John has just warned his readers about the dire consequences of valuing the things of this world over God (1 John 2:2:18-19) and now in v. 20 stresses his point by declaring that “the end is near” (TEV). He writes that the strong opposition that has already risen against the church proves that it was “the last hour” (NIV). So a candid reading of these verses shows that from John’s point of view time had just about run out and the end was here. But John wrote that about 2,000 years ago and the “end” hasn’t as yet come. Shall we discredit John as a prophet, accept what seems to fit and forget the rest?
There are several ways of explaining John’s “miscalculation” of the time of the end. Some simply say that he was wrong, others seek a way to explain the statement. For example, we moderns don’t understand the rhetorical nature of first century language. Others point out that with the coming of Christ the “end” did begin and will be complete only when he returns. This is the more common point of view among evangelicals. From an exegete’s point of view I prefer this last option. However, what I want to do here is to reflect on the fact that the “end” is always just around the corner.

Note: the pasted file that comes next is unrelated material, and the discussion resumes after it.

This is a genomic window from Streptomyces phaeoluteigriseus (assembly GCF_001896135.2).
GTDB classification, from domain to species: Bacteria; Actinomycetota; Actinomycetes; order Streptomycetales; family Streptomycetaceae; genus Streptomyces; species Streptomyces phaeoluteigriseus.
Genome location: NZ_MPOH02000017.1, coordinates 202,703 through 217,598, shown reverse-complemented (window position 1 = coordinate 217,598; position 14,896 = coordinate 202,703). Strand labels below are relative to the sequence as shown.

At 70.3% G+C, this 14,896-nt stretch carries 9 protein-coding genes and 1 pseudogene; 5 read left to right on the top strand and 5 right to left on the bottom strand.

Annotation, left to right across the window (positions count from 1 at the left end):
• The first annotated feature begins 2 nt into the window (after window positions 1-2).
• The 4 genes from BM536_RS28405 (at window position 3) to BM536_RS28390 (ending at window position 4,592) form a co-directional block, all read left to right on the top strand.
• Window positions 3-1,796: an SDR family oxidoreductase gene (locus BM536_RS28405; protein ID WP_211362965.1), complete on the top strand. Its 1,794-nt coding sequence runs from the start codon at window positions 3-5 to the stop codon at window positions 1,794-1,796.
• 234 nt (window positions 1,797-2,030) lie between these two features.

Life is a long series of moments, anyone of which could have been the last. The day will come in which one of those possible moments becomes the moment. That’s been the case ever since Adam and Even came into the picture. Each one of us will have our “moment” when we pass on from this life. Life is a precious gift. It makes fellowship with God possible. It provides the time necessary for dreaming up new worlds and how to live in the one we have. It is also the “moment” when each person decides where to spend eternity. May God help us to live with a vivid awareness of the passing nature of time and the endless nature of eternity.